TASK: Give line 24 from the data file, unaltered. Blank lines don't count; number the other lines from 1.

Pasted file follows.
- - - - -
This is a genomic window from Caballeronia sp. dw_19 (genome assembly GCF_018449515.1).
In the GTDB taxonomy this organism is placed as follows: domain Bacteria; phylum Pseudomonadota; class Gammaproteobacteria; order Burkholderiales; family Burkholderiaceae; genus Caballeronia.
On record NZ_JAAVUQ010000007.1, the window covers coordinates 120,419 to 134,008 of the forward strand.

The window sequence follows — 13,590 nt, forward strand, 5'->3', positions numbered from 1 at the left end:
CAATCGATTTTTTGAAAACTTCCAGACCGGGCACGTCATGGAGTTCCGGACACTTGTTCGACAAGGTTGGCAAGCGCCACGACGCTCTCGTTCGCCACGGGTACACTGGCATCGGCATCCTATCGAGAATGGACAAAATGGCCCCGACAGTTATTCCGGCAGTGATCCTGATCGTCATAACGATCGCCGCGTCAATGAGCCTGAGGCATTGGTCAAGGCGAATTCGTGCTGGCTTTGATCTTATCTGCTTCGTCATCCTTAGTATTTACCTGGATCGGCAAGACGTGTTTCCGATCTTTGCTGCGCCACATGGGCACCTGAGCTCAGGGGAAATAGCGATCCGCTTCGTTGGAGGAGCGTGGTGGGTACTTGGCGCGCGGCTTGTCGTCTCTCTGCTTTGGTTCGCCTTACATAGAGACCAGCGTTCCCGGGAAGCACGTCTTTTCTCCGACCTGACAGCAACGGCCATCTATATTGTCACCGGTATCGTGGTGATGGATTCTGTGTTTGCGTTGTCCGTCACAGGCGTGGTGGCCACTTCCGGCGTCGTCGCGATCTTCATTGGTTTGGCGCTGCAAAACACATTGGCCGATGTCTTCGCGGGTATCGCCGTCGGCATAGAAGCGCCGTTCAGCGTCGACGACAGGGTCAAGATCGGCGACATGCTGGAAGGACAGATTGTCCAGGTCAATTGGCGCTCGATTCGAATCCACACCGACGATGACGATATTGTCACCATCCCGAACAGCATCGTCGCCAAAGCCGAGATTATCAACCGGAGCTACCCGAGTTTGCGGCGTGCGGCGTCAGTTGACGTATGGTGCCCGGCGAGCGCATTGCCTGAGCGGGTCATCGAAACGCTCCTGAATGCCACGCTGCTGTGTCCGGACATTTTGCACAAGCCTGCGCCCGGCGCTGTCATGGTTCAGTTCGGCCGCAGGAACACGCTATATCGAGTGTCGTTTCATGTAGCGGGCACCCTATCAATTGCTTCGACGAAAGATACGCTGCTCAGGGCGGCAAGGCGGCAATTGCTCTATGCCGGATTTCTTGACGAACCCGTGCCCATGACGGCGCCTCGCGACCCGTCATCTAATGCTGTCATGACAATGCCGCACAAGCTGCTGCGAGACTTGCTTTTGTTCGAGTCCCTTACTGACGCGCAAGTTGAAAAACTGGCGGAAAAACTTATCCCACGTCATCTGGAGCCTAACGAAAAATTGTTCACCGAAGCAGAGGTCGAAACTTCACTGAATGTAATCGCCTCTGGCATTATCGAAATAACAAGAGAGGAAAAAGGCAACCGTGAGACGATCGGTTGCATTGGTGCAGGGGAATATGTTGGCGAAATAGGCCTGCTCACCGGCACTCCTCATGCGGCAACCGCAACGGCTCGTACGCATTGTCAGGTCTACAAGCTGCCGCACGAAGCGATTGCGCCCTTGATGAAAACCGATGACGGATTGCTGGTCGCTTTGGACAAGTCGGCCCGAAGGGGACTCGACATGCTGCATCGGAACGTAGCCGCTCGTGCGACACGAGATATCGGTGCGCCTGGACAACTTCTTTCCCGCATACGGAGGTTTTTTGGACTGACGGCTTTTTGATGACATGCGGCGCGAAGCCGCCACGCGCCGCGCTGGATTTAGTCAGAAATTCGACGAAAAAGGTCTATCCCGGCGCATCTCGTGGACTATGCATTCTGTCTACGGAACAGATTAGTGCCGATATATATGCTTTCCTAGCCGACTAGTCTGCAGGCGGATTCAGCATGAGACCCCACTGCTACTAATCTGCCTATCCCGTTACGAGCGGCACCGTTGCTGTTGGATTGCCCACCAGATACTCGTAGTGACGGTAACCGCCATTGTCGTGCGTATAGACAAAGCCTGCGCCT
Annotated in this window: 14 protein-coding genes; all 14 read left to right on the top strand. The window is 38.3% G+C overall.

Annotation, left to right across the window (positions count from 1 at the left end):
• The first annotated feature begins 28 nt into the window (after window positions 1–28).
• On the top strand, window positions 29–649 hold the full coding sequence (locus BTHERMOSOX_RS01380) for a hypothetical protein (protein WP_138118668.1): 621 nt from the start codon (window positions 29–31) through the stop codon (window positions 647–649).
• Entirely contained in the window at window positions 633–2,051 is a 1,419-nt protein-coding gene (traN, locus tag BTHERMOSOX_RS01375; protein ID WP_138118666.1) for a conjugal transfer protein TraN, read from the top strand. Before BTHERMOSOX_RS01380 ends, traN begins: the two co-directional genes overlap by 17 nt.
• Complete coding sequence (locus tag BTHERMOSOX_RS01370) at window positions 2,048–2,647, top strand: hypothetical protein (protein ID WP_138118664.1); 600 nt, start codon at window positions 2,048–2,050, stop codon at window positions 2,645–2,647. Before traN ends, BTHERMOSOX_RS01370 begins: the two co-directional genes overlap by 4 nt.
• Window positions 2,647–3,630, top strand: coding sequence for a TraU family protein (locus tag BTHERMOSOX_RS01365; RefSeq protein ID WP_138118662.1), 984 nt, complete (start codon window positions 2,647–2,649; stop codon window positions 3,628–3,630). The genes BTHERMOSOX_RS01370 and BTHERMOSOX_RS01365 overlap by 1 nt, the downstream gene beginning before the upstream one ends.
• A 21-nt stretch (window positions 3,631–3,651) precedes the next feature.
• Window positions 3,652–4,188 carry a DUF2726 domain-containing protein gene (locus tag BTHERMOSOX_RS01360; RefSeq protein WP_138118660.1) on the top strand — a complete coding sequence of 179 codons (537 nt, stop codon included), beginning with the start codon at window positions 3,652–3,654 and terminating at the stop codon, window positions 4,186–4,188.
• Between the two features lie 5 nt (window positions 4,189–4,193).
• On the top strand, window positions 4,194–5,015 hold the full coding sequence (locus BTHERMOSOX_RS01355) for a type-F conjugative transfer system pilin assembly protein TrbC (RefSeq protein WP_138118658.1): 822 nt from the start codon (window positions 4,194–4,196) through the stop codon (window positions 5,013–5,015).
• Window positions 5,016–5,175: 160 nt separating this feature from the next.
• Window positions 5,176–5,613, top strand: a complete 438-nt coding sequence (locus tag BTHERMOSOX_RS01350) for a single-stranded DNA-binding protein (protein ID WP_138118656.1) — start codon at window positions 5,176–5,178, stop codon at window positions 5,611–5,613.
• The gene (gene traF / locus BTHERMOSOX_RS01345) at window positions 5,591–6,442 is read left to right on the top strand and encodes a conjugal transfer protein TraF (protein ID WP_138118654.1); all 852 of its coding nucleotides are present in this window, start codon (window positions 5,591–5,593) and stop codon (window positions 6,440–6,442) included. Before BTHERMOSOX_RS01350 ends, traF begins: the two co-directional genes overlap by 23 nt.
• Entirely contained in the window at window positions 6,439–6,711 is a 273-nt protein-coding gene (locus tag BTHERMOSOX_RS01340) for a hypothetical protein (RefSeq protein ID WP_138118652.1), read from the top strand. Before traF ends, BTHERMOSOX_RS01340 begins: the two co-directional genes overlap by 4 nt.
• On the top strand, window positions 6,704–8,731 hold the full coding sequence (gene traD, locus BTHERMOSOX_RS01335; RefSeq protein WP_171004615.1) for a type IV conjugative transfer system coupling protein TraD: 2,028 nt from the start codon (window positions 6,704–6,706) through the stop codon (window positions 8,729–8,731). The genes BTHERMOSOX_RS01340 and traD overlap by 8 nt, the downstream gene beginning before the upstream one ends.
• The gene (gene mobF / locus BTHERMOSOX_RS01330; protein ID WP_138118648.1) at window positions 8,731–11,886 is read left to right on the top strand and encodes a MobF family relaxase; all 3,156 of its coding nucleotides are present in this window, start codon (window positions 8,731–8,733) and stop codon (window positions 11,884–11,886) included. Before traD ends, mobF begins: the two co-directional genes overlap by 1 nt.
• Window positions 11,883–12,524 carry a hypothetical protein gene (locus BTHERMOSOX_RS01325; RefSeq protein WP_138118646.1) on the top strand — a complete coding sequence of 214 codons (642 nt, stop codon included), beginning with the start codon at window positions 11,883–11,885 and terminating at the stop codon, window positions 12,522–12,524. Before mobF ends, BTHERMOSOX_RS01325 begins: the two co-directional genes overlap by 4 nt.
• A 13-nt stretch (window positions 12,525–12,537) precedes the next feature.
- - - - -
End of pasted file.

• A 13-nt stretch (window positions 12,525–12,537) precedes the next feature.